What do you get for the girl who just became a saint?

Today Kateri Tekakwitha was officially canonized. It’s a little odd that she is only officially canonized now, since there are several churches and at least one convent already named St. Kateri Tekakwitha, but, you know, you have to appreciate that the Catholic Church has never really discouraged its folk elements. Most sources are declaring her the first indigenous saint from North America; this is highly debatable. There’s also an Orthodox Saint Peter the Aleut; my Canadian friends seem to classify Aleuts as something other than First nations, but this is not something I know a whole lot about, so I’m not going to take a stand. I would hazard a guess he gets left out of the Vatican’s press releases on account of that whole “not being Catholic” thing (his martyrdom is actually said to have taken place at the hands of Jesuits). There’s also Juan Diego. He’s definitely indigenous, but he’s also Mexican. Apparently we’re not counting that as “North America” anymore.

Both the US and Canada want to claim her as their own; she was born in New York and died in Quebec. In reality neither nation existed yet and neither would have given her citizenship rights if it had for quite some time. So it’s all kind of a moot point.

But I don’t care that much about any of that; none of that is what I’m excited about. Why did I spend the day eagerly reading news on the canonization? Because she’s in my dissertation! So while some marked this day by praying and some by rejoicing (and a few by protesting), I spent it googling and saving stuff to Zotero. And man, I have to say, the media did not let me down as far as giving me gems to talk about. From calling her the “Pocahontas of the Catholic Church” to the AP talking about her exchanging the “totem for the crucifix” (btw, that’s totally a dissertation chapter title now, thanks AP) it was like they were just showering me with gifts.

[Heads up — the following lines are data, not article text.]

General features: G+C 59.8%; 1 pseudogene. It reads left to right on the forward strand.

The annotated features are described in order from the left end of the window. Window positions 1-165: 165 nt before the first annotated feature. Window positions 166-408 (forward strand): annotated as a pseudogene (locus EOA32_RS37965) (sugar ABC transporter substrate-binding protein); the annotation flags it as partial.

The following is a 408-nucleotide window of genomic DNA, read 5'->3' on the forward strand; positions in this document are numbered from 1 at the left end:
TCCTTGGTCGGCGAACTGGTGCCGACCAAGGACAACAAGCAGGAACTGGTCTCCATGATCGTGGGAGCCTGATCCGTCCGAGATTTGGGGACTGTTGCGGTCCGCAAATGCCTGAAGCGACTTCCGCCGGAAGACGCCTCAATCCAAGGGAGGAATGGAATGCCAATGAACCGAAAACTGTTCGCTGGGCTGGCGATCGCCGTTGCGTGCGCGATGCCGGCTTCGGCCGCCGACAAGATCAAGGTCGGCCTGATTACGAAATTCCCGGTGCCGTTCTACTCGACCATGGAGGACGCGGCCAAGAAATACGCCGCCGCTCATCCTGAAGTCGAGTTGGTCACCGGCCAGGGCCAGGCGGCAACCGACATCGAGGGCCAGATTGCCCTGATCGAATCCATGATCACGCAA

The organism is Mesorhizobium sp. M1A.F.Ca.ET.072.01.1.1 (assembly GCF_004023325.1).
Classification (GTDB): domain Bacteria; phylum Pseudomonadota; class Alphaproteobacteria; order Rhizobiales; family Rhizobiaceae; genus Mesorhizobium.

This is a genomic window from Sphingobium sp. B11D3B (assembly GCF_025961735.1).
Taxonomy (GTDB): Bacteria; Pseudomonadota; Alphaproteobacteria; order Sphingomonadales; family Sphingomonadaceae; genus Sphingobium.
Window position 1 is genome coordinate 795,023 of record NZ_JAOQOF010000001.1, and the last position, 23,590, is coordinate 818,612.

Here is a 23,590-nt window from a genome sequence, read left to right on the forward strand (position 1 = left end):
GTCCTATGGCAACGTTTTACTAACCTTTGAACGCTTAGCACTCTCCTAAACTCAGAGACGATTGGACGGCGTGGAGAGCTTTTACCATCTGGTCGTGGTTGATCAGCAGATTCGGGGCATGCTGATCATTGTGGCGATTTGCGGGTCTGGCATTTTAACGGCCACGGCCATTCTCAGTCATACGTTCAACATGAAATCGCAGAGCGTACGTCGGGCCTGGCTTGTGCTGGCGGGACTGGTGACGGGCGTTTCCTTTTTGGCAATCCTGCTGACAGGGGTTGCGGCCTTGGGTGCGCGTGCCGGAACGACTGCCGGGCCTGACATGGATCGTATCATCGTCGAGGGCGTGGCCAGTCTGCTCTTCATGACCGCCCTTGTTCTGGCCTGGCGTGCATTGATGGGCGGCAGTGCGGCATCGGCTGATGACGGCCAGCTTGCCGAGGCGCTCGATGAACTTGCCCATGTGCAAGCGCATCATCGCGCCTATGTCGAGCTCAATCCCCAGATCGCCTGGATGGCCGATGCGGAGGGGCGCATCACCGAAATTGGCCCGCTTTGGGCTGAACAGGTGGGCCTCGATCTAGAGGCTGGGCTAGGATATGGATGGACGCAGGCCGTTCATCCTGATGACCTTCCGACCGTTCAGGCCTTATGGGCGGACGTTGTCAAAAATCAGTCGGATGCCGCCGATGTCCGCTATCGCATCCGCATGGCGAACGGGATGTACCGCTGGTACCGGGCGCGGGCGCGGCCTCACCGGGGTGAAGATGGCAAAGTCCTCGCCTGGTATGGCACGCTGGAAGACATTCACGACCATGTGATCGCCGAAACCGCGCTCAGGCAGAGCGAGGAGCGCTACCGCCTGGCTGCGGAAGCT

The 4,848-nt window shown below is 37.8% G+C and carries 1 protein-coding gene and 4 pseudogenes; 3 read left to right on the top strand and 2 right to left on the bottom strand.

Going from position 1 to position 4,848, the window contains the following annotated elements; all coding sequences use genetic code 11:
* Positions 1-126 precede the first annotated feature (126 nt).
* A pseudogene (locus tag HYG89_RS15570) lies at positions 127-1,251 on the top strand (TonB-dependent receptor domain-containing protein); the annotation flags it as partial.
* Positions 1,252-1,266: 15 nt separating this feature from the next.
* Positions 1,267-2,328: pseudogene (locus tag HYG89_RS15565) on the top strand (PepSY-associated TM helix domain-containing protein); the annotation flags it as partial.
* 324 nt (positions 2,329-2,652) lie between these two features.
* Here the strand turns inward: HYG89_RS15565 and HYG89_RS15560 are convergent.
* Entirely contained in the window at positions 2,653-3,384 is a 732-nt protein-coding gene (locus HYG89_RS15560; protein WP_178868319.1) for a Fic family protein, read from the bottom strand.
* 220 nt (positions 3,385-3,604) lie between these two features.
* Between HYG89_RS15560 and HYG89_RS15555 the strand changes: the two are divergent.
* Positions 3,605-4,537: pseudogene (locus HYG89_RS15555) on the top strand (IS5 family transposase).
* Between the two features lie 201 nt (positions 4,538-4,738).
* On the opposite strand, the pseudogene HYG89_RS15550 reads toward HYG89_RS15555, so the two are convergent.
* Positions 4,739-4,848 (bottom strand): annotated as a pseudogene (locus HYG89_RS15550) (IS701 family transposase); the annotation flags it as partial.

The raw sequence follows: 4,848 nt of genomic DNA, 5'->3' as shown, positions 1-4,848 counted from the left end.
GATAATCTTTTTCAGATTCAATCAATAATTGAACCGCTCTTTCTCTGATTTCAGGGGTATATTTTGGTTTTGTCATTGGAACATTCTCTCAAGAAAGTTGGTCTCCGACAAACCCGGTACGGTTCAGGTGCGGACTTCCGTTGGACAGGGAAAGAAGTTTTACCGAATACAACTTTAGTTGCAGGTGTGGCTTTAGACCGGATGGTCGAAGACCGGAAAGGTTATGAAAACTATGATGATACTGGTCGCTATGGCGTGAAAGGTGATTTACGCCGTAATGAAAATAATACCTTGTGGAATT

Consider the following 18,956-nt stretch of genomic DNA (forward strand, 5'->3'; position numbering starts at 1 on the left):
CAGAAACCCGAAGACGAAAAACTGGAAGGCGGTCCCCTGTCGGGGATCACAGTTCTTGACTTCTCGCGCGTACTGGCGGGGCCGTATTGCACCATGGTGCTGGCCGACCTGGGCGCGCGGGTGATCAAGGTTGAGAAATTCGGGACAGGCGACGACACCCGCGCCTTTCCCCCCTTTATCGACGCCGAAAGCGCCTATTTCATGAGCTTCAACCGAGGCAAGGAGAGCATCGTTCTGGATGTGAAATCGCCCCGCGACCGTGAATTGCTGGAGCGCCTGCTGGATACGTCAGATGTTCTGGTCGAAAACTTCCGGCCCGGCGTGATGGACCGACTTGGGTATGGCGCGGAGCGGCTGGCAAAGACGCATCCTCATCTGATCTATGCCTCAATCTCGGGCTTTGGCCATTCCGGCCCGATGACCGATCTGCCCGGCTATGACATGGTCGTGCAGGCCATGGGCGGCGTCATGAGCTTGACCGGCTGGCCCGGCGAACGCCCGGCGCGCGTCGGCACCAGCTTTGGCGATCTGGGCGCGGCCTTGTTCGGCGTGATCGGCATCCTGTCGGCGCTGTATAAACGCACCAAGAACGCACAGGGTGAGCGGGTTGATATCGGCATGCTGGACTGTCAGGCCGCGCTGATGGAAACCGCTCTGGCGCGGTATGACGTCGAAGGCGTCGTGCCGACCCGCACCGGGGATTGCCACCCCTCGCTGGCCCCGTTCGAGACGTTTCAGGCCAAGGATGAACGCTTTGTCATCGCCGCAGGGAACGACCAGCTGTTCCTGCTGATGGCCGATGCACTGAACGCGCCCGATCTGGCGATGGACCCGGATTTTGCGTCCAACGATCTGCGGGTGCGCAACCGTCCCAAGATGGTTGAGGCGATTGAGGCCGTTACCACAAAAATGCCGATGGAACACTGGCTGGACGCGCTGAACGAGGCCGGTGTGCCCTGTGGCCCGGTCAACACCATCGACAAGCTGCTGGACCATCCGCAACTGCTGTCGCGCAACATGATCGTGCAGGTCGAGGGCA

It’s not common for anyone to see the topic of their dissertation in the news. It’s less common in my field than some. It’s unlikely to happen again for me. I can’t quite describe what it feels like. It’s kind of like how suddenly at Halloween folklorists become the cool kids everyone wants to interview. Granted no one has called to interview me about this yet… It’s a different kind of excitement though. It’s the permission to go ahead and be a know-it-all. I’m not saying I’m not one usually, but right now I can back it up.

Movie Review: Gloomy Sunday

Title:  Gloomy Sunday (German title: Ein Lied von Liebe und Tod) – 1999

Director: Rolf Schübel

Writers: Rolf Schübel (screenplay); Nick Barkow (novel)

This movie has a lot going for it just from the start where I’m concerned: (a) it’s based on an urban legend, and who doesn’t like those, right?  (b) it’s set in Budapest, a city I fell in love with on my short business trip visit and which I plan to visit again someday (c) it’s in German, which I love because it’s not easy to find German language media to bolster mein Deutsch.  All this makes me pre-disposed to like this film (certainly more than if it were not based on a urban legend, set in Cleveland and in French).

The film is adapted from a novel that I think I need to get my hands on.  The story is loosely based on the urban legend surrounding “Gloomy Sunday” a song by a Hungarian composer that allegedly drove multiple people in Europe and America to commit suicide in the 1930s.  It focuses in particular on the love triangle between the composer, a restaurant owner and a beautiful hostess.  And because this is a 1930s period piece in Europe, you can bet your ass that it involves Nazis.